Districts and schools seeking to hire a Chinese language teacher will have to keep several things in mind beyond standard hiring procedures.
Almost needless to say, does the candidate have a solid background and spoken fluency in Modern Standard Chinese (putonghua)? If the school cannot determine this, ask for help. See if a local college or university has a Chinese language program and whether an instructor there is willing to serve on a seach committee, and take on the responsibility of evaluating a candidate's Chinese abilities. There are many who speak dialects and have accented Chinese, or simply do not have a grasp of grammar to be a teacher.
The ideal candidate should be well-versed in American-style foreign language pedagogy. Can the potential teacher lead a class in an engaging way, and compel students to practice their communicative, interpersonal and presentational skills in the new language? Chinese language teacher associations do a lot of work in this area; by joining, educators get the most of professional exchange and continuing education.
One of the grestest challenges facing visiting teachers from China is classroom management. Without the ability to settle students and develop a culture for learning, language instruction cannot happen. Many new teachers need help with this, and a seasoned teacher from China is no exception.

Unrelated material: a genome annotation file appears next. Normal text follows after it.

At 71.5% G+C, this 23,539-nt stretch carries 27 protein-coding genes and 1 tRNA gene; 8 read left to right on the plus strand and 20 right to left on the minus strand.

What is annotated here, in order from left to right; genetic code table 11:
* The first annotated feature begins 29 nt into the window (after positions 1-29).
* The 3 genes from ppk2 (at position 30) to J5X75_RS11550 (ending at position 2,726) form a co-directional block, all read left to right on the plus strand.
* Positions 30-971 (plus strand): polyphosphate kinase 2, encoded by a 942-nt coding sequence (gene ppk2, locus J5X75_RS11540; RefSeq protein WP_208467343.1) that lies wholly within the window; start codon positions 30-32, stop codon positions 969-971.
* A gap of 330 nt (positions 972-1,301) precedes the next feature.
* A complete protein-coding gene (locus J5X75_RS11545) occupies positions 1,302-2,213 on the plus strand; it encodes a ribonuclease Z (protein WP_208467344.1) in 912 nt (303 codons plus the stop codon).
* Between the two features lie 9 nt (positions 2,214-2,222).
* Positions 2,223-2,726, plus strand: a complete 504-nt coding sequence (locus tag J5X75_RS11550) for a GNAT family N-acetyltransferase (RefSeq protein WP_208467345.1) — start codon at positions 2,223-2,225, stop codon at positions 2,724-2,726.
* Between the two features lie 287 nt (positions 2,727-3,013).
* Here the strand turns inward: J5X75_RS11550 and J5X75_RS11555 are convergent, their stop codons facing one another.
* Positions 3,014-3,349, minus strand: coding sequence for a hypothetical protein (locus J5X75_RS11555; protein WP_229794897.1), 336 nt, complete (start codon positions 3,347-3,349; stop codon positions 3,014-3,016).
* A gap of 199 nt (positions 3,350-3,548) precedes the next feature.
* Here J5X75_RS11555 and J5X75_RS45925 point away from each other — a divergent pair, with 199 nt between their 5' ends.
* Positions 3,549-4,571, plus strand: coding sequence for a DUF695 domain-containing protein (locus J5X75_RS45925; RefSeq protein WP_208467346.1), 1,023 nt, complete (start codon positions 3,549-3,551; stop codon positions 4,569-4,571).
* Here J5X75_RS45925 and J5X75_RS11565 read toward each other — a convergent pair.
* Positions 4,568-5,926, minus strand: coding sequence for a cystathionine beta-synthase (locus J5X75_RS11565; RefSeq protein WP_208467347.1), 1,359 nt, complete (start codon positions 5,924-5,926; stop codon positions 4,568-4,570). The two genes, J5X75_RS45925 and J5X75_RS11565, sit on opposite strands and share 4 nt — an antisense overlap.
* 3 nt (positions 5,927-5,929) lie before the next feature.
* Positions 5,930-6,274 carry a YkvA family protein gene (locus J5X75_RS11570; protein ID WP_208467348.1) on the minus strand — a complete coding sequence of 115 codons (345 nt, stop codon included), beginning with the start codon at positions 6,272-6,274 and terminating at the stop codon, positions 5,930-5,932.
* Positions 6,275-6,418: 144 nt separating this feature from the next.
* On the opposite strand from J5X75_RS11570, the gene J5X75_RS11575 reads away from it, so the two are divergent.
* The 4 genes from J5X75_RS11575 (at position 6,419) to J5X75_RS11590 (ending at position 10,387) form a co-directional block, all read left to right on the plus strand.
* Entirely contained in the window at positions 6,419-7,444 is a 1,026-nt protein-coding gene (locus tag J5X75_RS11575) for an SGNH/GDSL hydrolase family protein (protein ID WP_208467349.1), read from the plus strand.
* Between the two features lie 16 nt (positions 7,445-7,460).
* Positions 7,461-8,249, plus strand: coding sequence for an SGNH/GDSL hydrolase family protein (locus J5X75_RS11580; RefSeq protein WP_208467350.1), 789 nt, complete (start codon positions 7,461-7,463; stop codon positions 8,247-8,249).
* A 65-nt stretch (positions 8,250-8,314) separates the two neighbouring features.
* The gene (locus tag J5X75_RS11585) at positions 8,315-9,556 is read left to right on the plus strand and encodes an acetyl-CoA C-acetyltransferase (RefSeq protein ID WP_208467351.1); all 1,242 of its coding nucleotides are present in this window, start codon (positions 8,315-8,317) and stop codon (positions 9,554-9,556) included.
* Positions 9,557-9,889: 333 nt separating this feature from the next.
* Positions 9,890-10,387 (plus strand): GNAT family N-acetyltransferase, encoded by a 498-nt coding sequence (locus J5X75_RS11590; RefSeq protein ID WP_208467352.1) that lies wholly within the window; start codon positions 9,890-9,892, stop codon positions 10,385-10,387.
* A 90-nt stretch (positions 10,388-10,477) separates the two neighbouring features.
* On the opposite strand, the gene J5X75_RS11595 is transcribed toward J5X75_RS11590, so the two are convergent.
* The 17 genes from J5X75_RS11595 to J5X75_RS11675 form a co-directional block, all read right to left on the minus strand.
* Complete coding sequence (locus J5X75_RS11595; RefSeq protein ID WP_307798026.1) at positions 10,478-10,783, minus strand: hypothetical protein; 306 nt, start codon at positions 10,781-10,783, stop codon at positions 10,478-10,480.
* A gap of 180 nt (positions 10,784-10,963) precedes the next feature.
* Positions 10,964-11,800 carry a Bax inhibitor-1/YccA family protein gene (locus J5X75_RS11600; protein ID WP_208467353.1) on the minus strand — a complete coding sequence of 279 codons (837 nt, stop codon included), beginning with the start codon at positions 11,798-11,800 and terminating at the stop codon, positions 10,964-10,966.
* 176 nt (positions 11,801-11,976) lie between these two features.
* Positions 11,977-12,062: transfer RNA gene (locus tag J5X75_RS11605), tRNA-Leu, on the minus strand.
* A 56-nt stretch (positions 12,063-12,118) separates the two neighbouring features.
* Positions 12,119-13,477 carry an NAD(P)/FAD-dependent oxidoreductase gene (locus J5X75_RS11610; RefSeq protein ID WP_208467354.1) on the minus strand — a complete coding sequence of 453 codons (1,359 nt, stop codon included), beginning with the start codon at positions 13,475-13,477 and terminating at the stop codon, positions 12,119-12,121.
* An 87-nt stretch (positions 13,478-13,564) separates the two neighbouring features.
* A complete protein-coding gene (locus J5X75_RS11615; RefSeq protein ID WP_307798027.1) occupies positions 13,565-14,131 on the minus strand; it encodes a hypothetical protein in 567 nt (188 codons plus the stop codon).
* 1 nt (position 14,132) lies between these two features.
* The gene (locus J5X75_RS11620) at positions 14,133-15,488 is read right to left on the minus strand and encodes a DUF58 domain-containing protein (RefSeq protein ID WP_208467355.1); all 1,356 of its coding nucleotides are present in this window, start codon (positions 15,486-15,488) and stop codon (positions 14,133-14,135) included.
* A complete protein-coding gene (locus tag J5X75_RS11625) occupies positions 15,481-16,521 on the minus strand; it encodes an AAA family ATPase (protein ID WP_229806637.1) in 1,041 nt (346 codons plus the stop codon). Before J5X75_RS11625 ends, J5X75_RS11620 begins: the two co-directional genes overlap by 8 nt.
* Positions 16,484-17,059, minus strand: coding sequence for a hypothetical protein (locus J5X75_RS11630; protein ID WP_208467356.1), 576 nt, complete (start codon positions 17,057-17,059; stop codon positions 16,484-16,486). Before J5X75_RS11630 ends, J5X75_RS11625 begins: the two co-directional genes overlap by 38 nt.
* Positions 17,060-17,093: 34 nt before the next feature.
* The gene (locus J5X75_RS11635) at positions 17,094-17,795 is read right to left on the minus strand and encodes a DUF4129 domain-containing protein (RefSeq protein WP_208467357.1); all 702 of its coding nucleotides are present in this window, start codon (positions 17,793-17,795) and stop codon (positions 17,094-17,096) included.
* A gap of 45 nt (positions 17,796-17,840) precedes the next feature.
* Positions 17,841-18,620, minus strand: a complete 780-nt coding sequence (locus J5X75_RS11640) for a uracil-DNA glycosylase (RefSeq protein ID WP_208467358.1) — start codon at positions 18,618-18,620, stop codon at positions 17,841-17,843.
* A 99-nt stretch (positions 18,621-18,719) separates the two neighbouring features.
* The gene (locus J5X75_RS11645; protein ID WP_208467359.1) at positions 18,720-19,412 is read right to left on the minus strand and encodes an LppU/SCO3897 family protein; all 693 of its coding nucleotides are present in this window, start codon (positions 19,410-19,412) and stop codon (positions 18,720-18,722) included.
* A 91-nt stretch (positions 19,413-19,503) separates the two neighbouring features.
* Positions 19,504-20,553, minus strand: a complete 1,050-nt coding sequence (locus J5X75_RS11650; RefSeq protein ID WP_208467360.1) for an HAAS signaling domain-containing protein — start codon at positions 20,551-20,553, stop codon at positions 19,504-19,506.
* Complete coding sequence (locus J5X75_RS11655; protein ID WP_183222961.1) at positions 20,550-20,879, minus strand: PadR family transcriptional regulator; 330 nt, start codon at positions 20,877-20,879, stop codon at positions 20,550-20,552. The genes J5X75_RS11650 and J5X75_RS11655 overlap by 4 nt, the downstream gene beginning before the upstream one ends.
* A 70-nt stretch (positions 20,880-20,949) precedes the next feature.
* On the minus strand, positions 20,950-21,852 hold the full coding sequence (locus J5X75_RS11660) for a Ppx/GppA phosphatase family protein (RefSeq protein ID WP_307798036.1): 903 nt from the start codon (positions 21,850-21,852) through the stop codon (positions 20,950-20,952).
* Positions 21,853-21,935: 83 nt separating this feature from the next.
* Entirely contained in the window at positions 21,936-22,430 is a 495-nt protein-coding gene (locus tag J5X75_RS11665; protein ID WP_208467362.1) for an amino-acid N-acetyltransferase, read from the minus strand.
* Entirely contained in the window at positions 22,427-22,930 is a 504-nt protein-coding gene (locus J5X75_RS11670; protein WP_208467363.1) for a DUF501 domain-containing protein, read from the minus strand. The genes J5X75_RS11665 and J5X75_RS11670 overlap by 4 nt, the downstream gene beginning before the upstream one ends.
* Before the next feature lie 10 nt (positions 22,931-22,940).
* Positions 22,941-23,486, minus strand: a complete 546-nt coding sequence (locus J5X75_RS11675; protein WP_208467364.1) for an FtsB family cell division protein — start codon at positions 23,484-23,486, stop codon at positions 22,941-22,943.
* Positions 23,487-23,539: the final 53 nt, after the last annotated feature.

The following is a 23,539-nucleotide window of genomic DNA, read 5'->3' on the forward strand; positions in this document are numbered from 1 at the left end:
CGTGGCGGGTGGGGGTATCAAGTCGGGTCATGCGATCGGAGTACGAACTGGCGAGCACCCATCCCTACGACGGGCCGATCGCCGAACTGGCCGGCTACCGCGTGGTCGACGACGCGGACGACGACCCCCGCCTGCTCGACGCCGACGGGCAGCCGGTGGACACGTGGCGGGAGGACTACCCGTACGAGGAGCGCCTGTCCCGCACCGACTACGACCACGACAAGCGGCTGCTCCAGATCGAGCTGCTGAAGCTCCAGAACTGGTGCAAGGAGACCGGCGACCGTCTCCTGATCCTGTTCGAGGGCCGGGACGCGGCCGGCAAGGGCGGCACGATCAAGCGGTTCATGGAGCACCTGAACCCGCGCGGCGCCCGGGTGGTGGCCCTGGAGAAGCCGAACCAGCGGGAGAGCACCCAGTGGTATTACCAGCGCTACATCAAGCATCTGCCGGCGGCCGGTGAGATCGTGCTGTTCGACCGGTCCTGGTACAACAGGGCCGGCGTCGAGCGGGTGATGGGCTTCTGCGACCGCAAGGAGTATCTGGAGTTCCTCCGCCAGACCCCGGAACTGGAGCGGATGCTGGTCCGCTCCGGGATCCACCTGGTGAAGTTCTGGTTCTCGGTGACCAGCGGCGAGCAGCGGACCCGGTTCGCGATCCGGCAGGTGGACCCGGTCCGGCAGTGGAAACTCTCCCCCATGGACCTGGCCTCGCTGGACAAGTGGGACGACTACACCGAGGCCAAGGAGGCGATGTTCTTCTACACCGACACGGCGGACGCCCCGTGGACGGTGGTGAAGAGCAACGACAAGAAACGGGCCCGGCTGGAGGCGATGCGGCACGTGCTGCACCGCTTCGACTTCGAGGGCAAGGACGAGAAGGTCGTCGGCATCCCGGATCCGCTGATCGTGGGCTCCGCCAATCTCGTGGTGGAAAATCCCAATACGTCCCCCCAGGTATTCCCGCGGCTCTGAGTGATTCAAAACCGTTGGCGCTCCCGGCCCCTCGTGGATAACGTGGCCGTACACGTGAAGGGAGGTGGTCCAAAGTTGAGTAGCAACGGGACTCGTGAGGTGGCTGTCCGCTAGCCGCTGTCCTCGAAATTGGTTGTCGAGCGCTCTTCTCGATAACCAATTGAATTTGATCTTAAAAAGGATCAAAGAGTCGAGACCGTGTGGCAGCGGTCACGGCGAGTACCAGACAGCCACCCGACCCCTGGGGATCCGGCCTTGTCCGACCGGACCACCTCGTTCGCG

A Chinese language teacher have a natural willingness to engage with other faculty to plan and integrate instruction and activities. Arguably, with integration, learning is compounded. If a student can learn relevant vocabulary words from other subject areas, and can master ways to ask questions or compare statements, a student can think in Chinese throughout the school day.
A candidate should have ideas about engagement with the school community and community at large. By setting up field trips, cultural partnerships, activities during parent nights, culture and language comes together and enriches classroom practice. A good teacher should have creative approaches.